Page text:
TalkTalk hacker, 19, pleads guilty at the Old Bailey
A 19-year-old man has pleaded guilty to involvement in the major hack attack of the telecoms firm TalkTalk last year.
Daniel Kelley, from Llanelli, Carmarthenshire, pleaded guilty to hacking at the Old Bailey.
Judge Paul Worsley warned Kelley that, despite having no previous convictions, jail time was "inevitable" and that he should "prepare" himself.
Personal data belonging to nearly 157,000 customers was stolen from TalkTalk in October 2015.
Earlier, a 17-year-old boy, who cannot be named because of his age, was sentenced after a separate hearing at Norwich Youth Court.
Kelley admitted hacking into TalkTalk's systems to get customer data and also demanding a payment of 465 bitcoins.
That amount of the digital currency is currently worth £286,295.
He also pleaded guilty to further charges including blackmail and money laundering.
Kelley has been bailed until his sentencing, scheduled for 6 March 2017.
Email addresses and bank details were taken after the firm's website was breached, an incident that TalkTalk later said had cost it £42m.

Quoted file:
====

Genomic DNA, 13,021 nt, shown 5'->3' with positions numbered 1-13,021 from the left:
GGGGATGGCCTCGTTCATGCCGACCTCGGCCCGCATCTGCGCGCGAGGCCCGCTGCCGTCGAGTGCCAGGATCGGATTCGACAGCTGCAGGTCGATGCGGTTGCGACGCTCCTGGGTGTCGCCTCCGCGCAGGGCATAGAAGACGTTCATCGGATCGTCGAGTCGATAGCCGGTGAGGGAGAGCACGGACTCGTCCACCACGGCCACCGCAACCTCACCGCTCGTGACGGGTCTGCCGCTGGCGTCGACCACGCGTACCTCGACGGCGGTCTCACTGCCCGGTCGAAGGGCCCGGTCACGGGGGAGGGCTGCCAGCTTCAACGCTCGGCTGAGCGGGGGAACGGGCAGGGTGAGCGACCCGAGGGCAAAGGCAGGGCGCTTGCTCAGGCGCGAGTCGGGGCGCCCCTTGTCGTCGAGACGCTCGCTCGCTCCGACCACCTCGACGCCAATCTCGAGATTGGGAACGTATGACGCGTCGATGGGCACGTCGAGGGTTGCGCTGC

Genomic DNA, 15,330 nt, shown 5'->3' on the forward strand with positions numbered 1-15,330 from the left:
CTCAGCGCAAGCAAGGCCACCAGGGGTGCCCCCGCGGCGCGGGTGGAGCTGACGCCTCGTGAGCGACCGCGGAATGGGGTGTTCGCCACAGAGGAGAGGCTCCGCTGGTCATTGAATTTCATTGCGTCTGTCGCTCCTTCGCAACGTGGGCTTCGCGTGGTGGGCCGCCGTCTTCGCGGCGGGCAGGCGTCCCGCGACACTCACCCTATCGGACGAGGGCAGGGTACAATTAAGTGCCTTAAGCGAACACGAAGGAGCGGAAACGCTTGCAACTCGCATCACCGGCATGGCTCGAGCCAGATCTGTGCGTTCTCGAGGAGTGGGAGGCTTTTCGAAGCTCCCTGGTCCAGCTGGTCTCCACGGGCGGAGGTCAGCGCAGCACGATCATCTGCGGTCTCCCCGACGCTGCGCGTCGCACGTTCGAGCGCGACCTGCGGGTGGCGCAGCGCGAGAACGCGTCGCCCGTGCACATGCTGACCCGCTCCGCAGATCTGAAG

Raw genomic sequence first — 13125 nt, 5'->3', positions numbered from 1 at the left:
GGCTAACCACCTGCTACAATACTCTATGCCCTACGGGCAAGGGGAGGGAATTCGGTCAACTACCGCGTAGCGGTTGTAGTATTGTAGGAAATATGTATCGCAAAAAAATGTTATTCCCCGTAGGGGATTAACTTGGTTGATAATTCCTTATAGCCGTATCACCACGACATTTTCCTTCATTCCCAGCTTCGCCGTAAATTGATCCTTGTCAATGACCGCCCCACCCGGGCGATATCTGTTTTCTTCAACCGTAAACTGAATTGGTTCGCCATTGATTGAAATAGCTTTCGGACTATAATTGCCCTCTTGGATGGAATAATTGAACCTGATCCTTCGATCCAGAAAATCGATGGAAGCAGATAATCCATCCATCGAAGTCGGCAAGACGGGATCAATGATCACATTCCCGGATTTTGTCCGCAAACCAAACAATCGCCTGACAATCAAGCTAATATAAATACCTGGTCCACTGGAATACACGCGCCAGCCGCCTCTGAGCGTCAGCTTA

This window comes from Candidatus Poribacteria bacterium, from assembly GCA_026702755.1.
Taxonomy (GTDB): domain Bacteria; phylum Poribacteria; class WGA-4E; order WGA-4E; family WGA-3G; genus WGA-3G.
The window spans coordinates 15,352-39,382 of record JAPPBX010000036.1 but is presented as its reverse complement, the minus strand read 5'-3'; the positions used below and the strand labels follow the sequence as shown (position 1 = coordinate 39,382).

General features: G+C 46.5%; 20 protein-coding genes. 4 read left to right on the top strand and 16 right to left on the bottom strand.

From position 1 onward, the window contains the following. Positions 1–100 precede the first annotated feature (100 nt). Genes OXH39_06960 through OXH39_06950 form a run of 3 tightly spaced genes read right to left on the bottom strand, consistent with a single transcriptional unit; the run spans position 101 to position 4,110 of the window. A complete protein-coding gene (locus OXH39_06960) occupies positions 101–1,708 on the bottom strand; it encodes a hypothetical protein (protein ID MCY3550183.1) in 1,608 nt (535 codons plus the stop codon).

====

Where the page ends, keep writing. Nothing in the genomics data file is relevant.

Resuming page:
A total of six people, all aged under 21, have been arrested as part of the police investigation into the matter.
Reacting to the prosecutions, a TalkTalk spokesman said: "The Metropolitan Police and the CPS have worked hard to find those responsible for the cyber attack, and we are pleased that their investigations have led to two successful prosecutions.
"We hope that this outcome will encourage other companies to inform their customers and the police quickly when they are attacked."
In October, the Information Commissioner's Office imposed a record fine of £400,000 on TalkTalk for poor website security.
Kelley's hacking offences involved TalkTalk and half a dozen other organisations.
One of those organisations included a Welsh further education college, Coleg Sir Gar, where Kelley was a student.
Targeting his college's website with a distributed denial of service (DDoS) attack interfered with a local hospital nearby, the court heard.
This had the effect of delaying the return of medical files to doctors.
"We are relieved that the perpetrator of these attacks has been brought to justice and wish to thank the police for their excellent support throughout this difficult period," said Mike Williams, the college's assistant principal for planning, information and finance.